Recalling an earlier post on educational “research,” I searched around on the web for how the Waterford software works. The Waterford Institute is a non-profit organization dedicated to integrating technology into learning. They sell their early reading program through Pearson/Prentice Hall, a corporation dedicated to selling expensive software and textbooks to schools.
Here’s the Pearson order page I first found with impressive claims, rosy promotional literature, and “research” proving the efficacy of the program. Notice that none of the research here has any direct link to the program. They are a bunch of separate studies recommending different actions, and the program just claims to meet all 6 pages worth of objectives. There is no actual evaluation of the Waterford Early Reading Software.
As I searched further, I did find a page with some actual research of the program on the Waterford Site. It was tucked in a page citing the same long laundry list of other reading research they claim validates their program. I skimmed to evaluate the two actual effectiveness studies. The Waterford software receives high praise for its effects on low readers, and the studies appear at least decent, despite a few methodological concerns. (The higher quality study done for an educational journal has a much smaller sample and only lasts 6 months; the study by some advocacy foundation has a much larger number of students and lasts 3 years, but has issues with the testing procedures.) However, both studies specifically address the use of the software in a classroom setting and say that the teacher significantly affected the positive reading gains. There is no data available on using the program at home with pre-school age children and no teacher. The trial here in Utah could contribute to a study of that if someone is documenting the effort.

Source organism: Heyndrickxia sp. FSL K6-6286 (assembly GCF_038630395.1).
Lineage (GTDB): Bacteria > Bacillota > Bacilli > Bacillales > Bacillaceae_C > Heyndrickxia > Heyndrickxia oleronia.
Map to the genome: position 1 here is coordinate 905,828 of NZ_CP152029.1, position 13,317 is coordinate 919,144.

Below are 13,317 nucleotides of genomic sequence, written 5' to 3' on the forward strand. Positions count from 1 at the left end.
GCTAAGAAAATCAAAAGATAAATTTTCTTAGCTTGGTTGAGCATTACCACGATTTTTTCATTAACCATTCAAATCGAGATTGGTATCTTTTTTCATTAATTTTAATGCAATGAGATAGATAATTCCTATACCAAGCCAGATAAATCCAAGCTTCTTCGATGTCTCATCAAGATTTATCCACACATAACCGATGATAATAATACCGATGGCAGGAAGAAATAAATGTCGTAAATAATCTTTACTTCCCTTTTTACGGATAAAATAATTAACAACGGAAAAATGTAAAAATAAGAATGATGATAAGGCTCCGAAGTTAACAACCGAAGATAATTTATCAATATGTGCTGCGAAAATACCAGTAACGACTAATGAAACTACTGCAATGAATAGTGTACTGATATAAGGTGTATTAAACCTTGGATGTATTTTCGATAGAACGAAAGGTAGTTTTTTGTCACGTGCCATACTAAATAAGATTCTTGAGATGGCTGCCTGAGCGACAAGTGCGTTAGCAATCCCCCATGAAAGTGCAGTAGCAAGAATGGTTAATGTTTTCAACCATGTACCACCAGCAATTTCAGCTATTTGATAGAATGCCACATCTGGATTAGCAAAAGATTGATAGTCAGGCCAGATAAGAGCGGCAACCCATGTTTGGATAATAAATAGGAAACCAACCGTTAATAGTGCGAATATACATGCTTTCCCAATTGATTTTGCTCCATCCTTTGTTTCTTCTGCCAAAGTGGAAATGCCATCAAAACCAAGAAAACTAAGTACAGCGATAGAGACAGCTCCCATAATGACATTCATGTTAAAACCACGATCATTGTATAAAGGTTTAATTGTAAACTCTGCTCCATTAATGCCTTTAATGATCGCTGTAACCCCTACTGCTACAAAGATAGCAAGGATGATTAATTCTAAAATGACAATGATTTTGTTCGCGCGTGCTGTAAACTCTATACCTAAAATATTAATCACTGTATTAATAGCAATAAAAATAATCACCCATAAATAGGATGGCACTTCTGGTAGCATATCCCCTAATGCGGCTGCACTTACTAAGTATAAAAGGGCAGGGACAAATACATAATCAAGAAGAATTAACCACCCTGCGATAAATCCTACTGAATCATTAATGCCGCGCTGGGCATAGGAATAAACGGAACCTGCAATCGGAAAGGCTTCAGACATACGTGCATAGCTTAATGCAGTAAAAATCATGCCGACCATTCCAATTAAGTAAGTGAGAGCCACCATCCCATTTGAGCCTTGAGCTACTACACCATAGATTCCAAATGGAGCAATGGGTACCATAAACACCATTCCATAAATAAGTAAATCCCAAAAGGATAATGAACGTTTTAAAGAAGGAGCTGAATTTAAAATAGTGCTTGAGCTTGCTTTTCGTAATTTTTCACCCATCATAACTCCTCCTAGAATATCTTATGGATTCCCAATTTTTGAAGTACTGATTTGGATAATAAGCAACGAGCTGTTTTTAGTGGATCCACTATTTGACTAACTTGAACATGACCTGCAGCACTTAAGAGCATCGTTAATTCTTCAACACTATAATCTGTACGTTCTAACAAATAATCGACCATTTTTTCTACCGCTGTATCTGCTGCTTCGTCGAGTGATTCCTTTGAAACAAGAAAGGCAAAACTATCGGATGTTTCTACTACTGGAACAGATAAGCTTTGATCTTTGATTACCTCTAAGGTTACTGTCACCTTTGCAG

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2. Second fishy aspect. Paul Rolly reported in May that Cap Ferry, former Utah Senate president and current lobbyist extraordinaire, was pushing the Waterford software’s use to the legislators. Another person with some knowledge of the bill called it “A solution looking for a problem.”
3. Third slightly rancid, but key, undisclosed fact about the Waterford Program. Waterford and Pearson charge $3400, plus an installation fee, for EACH computer the Waterford Early Reading Program is installed on.